Winne passed away peacefully with her family by her side on April 12, 2012 at St. Luke's Hopsital after a long and courageous battle with breast cancer through the years.
She was born July 9, 1927 to Jack & Ruth Fauvell. She lived her entire life in the Woodland and Rice Lake Township area. As a young adul she enjoyed skating at the Duluth Curling Club. She volunteered at the Crisis Shelter and House of Hope. She loved people and loved to cook and entertain at the cabin on Jacob's Lake. She volunteered many years for the Homecroft PTA. She had a wonderful sense of humor, love of reading and politics. She enjoyed her family and friends. Winnie embodied the spirit of life.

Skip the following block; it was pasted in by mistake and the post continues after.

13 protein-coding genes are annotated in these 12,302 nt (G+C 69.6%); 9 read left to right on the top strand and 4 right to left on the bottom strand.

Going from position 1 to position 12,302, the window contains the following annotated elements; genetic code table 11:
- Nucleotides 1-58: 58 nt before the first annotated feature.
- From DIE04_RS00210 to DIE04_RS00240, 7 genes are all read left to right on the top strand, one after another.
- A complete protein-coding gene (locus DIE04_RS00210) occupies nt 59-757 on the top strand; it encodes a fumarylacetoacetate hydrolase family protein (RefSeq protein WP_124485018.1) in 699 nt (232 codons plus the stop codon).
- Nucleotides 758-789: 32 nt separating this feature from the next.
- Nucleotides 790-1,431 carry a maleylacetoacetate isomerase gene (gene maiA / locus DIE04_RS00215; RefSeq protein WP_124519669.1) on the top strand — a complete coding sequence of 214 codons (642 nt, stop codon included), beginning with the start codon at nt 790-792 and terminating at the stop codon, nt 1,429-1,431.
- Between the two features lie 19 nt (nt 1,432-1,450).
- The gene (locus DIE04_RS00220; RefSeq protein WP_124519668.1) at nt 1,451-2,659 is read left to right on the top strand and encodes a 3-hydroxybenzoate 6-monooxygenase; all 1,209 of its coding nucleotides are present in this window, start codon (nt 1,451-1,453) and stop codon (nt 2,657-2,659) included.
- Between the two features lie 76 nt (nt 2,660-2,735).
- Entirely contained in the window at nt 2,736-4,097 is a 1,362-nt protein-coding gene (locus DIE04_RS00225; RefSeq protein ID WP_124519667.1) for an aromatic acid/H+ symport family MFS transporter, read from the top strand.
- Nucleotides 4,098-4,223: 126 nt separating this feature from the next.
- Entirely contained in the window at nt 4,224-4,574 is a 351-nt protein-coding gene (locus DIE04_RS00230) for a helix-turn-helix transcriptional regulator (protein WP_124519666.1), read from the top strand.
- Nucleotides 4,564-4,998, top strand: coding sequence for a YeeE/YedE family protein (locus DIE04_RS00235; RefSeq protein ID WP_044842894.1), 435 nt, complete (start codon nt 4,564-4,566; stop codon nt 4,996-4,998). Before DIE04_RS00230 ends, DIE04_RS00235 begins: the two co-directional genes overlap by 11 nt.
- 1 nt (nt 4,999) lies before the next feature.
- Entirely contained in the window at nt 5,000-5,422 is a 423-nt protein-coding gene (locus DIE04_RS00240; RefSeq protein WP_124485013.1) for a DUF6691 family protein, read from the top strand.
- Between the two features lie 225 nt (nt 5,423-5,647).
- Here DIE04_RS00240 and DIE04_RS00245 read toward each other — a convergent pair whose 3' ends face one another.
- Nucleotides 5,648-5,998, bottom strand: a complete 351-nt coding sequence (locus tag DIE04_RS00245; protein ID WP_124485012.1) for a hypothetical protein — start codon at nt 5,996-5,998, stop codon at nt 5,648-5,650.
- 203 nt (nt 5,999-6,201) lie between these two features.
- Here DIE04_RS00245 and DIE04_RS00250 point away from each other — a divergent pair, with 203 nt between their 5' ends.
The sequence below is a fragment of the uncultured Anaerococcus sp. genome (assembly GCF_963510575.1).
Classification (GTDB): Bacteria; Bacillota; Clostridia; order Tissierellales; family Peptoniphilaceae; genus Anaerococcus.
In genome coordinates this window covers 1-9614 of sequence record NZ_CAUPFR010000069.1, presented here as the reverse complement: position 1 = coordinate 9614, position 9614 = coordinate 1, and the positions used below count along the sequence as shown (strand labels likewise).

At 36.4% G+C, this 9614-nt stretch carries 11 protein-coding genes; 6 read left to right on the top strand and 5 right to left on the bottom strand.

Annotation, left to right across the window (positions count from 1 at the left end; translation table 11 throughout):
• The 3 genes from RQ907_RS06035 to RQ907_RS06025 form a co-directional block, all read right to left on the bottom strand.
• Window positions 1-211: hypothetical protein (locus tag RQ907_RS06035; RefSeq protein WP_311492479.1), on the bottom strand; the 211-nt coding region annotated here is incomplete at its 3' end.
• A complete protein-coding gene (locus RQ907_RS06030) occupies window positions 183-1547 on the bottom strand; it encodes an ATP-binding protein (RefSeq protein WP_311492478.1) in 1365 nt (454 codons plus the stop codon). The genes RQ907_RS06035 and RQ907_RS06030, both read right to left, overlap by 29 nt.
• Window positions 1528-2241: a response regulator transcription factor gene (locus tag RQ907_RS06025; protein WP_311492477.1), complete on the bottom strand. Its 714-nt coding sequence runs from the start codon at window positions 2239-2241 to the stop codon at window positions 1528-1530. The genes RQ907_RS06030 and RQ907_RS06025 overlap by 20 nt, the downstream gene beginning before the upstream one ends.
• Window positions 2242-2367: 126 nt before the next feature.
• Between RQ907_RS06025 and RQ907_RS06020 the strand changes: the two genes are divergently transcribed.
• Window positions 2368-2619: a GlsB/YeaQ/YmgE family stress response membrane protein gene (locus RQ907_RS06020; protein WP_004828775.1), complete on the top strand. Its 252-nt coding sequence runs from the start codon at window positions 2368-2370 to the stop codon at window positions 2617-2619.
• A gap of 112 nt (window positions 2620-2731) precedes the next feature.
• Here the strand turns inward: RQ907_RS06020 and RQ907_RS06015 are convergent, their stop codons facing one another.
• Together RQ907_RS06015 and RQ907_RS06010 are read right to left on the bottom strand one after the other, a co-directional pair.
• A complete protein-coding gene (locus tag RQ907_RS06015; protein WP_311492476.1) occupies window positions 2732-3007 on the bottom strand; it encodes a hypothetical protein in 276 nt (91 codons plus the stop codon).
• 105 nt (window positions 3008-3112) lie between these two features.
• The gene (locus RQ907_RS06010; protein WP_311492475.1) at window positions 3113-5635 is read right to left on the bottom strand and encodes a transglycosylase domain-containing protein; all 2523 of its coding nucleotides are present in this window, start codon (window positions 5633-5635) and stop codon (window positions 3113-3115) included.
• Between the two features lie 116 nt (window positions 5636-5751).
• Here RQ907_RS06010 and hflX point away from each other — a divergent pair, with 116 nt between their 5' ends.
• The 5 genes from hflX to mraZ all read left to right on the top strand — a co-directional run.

She was preceded in death by her husband Richard (Dick) Nelson; her parents Jack & Ruth Fauvell, sisters Aline Zimmerman & Jackie Arthur; in laws Paul & Carolyn Nelson.
Winnie is survived by her sister Georgia (Al Johnson) O'Brien, songs Randy J. (Jean Laine) Nelson, Ted Nelson; daughts Wendy (Walt) Anderson and Cindy (Tony Vitorio) Nelson; grandchildren Samantha (Travis) Murphy, David (Deb) Alander, Julie (Craig) Gilje, Kirsten Phol & Elizabeth Pohl; great grandchildren, Reese, Wyatt, Eliot, Bryce, River, Maxine, Molly & Jamie, also several nieces and nephews.
The family is greatful to the excellent care given to Winnie at St. Luke's 5th floor ICEu for compassionate care.
Her funeral is Friday, April 20th at 2 p.m. at the Creation Society of Minnesota, in Duluth, with visitation one hour prior.